Before you blow a gasket, one of my sisters has a PHD in Psychology, and one is a Social Service director. And both spanked, not beat, their kids. Because they DESERVED it!
edit on 1427321035Wednesday31Wed, 25 Mar 2015 17:03:55 -0500pmWednesday0350531 by Ultralight because: (no reason given)



posted on Mar, 25 2015 @ 05:44 PM
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Before smartphones there were under $600 desktop PC's with Internet access. Before cheap desktop PC's there were teenage girl magazines and peer group pressure. When everyone lived in terraced homes, the outside street was the "Internet", there wasn't anything you could without everyone else knowing about it.

It isn't the technology, it's the parents and the daughter. Many schools make information available online, and a lot parents want their children to have phones so that they can make emergency calls and send emails. When it comes to sending email and SMS calls, a large screen is much better than a single line display or 128x96 screen. But a phone can't do anything that a PC can't do.



posted on Mar, 25 2015 @ 06:02 PM
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posted on Mar, 26 2015 @ 12:01 AM
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originally posted by: LA1IMPALA
a reply to: Pinke i think your wrong. There was not much difference between my generation and my parents. I grew up in the 60's. Now just the ads on TV...all sex stuff,,.Tv and online kids are becomming complacent / calus to violence. I actually hope you are right though. To a lot of teenagers sex is like what a handshake was to me at the sane age.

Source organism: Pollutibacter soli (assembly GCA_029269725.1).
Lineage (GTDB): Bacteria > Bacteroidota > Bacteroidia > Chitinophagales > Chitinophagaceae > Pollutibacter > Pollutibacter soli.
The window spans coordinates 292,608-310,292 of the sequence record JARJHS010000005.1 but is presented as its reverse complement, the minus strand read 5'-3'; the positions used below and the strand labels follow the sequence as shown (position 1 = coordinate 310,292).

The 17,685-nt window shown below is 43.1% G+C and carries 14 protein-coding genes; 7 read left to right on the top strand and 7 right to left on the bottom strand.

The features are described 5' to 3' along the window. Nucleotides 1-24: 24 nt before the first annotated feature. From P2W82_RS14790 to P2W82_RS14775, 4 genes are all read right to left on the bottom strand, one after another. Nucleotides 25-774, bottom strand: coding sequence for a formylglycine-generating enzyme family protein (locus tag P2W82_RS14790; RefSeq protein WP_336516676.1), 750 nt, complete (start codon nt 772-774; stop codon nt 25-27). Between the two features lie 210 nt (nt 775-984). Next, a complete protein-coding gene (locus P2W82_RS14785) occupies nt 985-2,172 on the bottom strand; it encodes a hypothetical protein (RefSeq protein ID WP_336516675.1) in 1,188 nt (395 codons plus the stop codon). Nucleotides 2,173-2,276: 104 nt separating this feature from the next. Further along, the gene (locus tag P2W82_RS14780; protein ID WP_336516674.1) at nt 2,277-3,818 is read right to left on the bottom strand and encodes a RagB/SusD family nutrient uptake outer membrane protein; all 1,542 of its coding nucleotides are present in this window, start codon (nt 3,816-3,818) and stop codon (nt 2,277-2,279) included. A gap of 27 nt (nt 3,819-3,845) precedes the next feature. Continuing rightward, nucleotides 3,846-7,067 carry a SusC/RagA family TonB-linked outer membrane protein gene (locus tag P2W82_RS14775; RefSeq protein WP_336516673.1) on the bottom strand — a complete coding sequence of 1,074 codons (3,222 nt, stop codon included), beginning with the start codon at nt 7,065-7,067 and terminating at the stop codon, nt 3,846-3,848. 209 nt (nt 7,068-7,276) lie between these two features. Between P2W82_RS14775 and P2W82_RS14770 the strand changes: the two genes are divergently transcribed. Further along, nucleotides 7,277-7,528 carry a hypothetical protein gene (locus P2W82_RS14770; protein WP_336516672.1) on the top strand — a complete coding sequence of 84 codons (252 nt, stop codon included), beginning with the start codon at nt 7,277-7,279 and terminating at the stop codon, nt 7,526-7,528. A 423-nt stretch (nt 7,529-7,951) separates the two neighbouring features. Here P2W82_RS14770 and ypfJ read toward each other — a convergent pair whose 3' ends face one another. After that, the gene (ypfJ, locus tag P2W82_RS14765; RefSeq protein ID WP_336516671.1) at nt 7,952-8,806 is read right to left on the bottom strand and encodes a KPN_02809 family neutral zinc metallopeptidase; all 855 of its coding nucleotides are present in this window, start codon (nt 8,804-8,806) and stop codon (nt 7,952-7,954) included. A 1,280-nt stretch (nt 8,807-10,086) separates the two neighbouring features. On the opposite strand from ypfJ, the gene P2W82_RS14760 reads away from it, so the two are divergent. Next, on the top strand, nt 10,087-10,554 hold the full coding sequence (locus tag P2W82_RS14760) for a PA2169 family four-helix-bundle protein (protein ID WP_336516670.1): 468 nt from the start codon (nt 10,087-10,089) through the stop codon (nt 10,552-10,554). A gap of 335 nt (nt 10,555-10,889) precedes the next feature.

Well violence has been on the way down, so yes the generations are certainly different but not in the way many baby boomers like to envision. The 70s is actually a water shed moment for when a lot of those things started to get better.

This thread is just another in a long line of examples of people using events of no statistical significance in the grand scheme of things to try to talk trash about changes they don't like in society. Did you know what mass shootings are nothing new? Did you know that the rate of them has been fairly standard despite the introduction of the 'spoiled generation'? Did you know that even unfound tribes have a history of mass shootings using bow and arrows?

To make a mockery of a Sigmund Freud quote, sometimes a homicide is just a homicide. Just because the media commands you, you don't have to make it part of some historical narrative about the fall of the sky.
edit on 26-3-2015 by Pinke because: Raaaaaaaanting



posted on Mar, 26 2015 @ 02:04 AM
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a reply to: Ultralight
I wouldn't use the phrasing of "horrible brat" to describe a teenager that intentionally tried to murder her own mother twice. But that's me...